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Ernst Steinitz

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13 June 1871

Laurahütte, Silesia, Germany (now Huta Laura, Poland)

29 Sept 1928

Kiel, Germany

Ernst Steinitz entered the University of Breslau in 1890. He went to Berlin to study mathematics there in 1891 and, after spending two years in Berlin, he returned to Breslau in 1893. In the following year Steinitz submitted his doctoral thesis to Breslau and, the following year, he was appointed Privatdozent at the Technische Hochschule Berlin - Charlottenburg.

The offer of a professorship at the Technical College of Breslau saw him return to Breslau in 1910. Ten years later he moved to Kiel where he was appointed to the chair of mathematics at the University of Kiel.

Steinitz was a friend of Toeplitz . The direction of his mathematics was also much influenced by Heinrich Weber and by Hensel 's results on p-adic numbers in 1899. In interesting results by Steinitz are discussed. These results were given by Steinitz in 1900, when he was a Privatdozent at the Technische Hochschule Berlin - Charlottenburg, at the annual meeting of the Deutsche Mathematiker-Vereinigung in Aachen. In his talk Steinitz introduced an algebra over the ring of integers whose base elements are isomorphism classes of finite abelian groups . Today this is known as the Hall algebra. Steinitz made a number of conjectures which were later proved by Hall .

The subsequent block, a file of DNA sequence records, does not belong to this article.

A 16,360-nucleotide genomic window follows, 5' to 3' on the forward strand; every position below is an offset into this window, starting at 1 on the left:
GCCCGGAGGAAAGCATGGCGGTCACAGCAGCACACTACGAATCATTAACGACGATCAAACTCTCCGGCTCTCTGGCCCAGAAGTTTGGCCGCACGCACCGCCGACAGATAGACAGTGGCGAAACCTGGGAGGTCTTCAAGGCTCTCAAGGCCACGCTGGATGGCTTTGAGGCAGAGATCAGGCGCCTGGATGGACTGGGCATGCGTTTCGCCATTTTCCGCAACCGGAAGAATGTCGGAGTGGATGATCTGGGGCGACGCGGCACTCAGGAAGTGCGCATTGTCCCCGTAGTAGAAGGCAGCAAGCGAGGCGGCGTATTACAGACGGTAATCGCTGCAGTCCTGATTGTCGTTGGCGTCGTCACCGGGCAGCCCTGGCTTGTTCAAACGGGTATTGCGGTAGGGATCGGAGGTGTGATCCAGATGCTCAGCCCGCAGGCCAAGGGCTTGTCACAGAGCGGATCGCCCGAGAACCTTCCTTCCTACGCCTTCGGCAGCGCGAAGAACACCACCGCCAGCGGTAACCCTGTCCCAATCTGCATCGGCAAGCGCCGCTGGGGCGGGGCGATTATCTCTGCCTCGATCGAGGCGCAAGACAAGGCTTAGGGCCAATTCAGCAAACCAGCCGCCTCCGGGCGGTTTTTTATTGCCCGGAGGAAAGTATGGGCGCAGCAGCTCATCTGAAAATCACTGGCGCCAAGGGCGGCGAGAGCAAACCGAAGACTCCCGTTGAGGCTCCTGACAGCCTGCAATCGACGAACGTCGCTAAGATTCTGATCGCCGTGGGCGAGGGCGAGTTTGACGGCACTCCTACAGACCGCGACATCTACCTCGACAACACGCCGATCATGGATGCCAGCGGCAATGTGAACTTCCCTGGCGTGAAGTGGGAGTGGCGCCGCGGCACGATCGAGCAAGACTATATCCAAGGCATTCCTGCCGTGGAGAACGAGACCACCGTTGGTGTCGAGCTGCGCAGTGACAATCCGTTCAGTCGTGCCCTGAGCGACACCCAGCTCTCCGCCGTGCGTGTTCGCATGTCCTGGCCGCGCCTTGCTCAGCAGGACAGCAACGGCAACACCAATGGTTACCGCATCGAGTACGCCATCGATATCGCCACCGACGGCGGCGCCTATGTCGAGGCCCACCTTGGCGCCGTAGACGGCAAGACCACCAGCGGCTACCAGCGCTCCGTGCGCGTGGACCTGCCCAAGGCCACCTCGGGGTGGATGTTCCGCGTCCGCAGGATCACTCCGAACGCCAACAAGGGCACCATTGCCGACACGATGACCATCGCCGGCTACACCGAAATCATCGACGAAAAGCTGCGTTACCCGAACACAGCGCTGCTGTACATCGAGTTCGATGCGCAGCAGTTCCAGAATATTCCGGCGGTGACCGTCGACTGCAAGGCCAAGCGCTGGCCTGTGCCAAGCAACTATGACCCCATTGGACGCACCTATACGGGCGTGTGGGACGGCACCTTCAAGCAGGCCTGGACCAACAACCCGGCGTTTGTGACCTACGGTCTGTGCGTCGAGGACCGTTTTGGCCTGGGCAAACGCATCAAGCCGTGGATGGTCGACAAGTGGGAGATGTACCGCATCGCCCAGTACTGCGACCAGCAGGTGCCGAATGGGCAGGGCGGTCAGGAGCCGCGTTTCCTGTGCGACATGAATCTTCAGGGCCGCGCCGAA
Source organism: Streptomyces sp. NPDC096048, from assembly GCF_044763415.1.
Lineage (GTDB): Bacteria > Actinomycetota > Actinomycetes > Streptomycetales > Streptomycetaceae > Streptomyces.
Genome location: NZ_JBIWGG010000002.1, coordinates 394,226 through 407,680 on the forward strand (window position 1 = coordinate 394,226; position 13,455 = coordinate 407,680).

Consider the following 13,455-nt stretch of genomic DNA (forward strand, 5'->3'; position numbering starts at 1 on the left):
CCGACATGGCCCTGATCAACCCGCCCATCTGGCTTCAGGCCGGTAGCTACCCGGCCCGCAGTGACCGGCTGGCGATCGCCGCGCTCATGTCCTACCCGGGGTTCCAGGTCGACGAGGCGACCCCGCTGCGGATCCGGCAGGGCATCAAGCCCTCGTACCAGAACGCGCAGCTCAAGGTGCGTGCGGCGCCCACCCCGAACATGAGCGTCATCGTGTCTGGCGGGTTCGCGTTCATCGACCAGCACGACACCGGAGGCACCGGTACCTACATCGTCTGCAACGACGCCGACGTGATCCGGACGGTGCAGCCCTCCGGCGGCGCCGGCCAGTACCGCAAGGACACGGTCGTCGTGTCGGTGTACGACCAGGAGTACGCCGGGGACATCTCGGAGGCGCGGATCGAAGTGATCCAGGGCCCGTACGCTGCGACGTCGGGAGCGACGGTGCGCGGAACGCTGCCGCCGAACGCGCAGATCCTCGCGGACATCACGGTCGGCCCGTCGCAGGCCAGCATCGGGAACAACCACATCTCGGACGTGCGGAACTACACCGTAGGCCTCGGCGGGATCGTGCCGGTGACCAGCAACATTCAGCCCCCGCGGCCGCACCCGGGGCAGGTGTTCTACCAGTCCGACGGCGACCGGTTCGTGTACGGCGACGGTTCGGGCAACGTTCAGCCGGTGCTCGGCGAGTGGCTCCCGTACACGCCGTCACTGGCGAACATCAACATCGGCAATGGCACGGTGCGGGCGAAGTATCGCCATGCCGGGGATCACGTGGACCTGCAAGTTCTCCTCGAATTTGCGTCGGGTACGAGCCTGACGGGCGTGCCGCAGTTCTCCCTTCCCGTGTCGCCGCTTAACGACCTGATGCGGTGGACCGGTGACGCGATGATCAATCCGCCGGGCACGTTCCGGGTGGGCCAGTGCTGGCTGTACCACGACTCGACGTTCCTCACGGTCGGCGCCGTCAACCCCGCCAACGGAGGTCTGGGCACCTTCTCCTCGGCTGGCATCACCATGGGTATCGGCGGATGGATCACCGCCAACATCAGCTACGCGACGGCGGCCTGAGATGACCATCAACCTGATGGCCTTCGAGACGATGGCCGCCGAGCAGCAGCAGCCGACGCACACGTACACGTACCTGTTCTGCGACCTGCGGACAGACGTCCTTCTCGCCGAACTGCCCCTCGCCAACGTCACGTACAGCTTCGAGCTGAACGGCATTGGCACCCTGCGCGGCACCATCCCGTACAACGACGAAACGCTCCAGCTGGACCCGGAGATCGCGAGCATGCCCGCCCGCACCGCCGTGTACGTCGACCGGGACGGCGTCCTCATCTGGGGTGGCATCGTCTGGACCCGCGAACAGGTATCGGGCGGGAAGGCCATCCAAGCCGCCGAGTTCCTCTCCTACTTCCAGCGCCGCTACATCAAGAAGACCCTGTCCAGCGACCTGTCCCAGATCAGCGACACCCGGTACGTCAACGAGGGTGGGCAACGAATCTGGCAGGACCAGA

Steinitz is most famous for work which he published in 1910. He gave the first abstract definition of a field in Algebraische Theorie der Körper in that year. Prime fields, separable elements and the degree of transcendence of an extension field are all introduced in this 1910 paper. He proved that every field has an algebraically closed extension field, perhaps his most important single theorem.

The now standard construction of the rationals as equivalence classes of pairs of integers under the equivalence relation: (a, b) is equivalent to (c, d) if and only if ad = bc was also given by Steinitz in 1910.

Steinitz also worked on polyhedra and his manuscript on the topic was edited by Rademacher in 1934 after his death.

Source:School of Mathematics and Statistics University of St Andrews, Scotland